Locomotive Boiler Explosion at McDunn

Beckley Post-Herald
December 31, 1934

Cause Fixed In Fayette Blast

Overheated Crown Sheet Resulting From Low Water In Boiler Held To Blame

Another Man May Die

Montgomery, Dec. 30 - (AP)

Representatives of the Interstate Commerce Commission investigating the explosion of a boiler on a coal company work train that killed 16 men and injured 43 reported today that the blast was caused by "an overheated crown sheet on account of low water."

Three inspectors for the bureau of locomotives of the commission said that a formal report to that effect will be submitted to the chief of the bureau in Washington after completion of their inquiry tomorrow.

L. D. Allison, of Columbus, one of the inspectors, said "the explosion was due to an overheated crown sheet on account of low water."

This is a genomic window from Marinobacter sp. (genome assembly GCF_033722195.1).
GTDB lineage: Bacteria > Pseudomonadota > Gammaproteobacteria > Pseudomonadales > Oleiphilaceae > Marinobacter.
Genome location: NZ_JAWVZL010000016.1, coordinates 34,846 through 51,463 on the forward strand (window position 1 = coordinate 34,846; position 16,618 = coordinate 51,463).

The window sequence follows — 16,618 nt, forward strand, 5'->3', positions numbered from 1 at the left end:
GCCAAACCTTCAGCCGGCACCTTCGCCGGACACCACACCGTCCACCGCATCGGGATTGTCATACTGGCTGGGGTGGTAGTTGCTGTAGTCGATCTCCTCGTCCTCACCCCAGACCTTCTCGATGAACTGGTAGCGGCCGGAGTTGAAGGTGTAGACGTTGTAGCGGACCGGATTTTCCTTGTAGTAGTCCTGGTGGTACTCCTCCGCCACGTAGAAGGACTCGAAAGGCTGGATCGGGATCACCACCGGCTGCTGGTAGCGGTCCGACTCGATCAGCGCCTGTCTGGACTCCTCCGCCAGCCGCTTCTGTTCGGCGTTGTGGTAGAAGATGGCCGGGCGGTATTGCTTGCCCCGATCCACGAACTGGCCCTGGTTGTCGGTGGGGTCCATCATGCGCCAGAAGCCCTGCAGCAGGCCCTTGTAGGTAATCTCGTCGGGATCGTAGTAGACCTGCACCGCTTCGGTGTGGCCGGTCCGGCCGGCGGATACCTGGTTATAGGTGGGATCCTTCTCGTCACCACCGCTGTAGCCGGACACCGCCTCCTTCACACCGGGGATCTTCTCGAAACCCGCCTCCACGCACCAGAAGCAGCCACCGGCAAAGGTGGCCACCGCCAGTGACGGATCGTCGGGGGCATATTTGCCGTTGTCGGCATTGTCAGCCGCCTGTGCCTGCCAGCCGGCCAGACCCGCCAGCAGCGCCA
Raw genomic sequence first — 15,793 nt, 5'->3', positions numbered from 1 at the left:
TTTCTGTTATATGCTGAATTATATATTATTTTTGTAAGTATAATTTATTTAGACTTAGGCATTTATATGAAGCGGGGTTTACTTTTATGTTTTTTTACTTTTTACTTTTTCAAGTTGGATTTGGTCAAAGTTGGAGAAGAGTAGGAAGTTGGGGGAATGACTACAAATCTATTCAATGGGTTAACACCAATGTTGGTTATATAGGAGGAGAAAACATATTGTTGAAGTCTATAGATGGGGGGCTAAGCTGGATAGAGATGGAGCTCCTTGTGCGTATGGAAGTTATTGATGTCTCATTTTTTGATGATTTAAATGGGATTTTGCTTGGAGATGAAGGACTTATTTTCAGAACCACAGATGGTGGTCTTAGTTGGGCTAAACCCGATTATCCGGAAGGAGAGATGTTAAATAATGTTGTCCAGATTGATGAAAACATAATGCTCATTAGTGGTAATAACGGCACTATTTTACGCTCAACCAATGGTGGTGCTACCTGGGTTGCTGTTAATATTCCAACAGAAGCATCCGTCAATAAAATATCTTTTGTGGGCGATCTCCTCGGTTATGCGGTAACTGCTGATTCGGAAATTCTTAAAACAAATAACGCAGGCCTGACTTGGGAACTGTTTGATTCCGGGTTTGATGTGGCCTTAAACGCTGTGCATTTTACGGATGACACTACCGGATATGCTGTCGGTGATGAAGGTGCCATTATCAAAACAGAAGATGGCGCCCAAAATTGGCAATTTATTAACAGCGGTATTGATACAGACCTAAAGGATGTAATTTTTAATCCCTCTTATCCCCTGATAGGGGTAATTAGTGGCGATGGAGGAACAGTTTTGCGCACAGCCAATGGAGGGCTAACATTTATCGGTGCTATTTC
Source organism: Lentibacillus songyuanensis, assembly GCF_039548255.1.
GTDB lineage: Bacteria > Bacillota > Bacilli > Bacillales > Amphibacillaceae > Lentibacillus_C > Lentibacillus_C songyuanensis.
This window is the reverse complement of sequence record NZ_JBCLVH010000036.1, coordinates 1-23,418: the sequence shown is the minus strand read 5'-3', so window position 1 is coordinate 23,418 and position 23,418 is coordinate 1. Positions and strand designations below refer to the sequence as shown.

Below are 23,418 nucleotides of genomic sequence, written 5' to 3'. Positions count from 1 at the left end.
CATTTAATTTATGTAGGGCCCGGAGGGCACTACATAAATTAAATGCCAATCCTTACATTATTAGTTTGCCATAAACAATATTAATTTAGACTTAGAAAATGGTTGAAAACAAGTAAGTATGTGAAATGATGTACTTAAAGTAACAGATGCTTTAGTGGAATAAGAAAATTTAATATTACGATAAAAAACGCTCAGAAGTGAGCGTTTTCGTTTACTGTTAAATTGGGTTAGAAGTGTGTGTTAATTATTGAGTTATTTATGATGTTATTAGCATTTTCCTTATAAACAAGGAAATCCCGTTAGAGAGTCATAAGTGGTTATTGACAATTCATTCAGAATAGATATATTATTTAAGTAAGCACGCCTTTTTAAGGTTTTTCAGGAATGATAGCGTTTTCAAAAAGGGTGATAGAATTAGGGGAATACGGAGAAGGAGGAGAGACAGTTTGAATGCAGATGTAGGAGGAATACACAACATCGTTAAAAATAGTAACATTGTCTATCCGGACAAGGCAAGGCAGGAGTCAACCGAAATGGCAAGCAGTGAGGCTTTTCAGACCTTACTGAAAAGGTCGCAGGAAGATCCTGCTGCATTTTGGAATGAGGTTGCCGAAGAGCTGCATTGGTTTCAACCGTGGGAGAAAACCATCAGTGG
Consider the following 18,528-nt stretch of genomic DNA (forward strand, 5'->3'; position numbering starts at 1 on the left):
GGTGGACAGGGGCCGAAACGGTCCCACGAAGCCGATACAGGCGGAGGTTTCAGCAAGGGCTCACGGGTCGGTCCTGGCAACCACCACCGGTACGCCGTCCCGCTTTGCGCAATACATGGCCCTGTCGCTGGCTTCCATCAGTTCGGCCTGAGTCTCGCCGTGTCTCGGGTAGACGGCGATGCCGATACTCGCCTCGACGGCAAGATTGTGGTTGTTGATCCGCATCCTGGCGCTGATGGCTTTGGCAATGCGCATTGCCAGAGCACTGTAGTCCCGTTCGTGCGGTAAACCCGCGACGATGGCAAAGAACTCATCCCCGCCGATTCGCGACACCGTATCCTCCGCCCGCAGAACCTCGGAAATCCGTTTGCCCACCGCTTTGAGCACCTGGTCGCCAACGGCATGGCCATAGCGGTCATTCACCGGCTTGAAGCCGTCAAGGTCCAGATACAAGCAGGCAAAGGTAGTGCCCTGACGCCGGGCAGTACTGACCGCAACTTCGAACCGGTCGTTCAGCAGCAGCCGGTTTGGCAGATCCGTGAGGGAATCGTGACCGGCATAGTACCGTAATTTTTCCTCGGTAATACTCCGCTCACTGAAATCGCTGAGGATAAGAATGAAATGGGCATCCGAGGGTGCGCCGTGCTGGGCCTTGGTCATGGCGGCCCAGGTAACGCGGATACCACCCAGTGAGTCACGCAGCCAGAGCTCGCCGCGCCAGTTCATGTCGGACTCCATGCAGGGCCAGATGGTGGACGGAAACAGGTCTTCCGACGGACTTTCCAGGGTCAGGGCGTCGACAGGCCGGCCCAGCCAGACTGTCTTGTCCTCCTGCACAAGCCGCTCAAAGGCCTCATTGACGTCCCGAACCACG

Allison, W. A. McKown, of Columbus, and J. M. Hall, of Washington, assistant ch[i]ef inspector, are conducting the inquiry.

The finding as reported by Allison concurs with that of Clarence L. Jarrett, state labor commissioner, who also expressed the opinion that lack of water caused the boiler to explode.

The No. 5 mine of the Elkhorn-Piney Coal company, to which the work train was carrying about 350 miners at the time of the blast last Thursday, is scheduled to resume operations tommorrow [sic].

Six of the blast victims were buried in cemeteries in and near Montgomery.

One more of the injured, B. H. Holstein, 35, who suffered burns of the face and hands and multiple abrasions, was released from the Coal Valley hospital today, leaving 24 still patients there. The hospital said another of the injured, Homer Craft, 38, of Powellton, was "desperately ill" and is not expected to recover.


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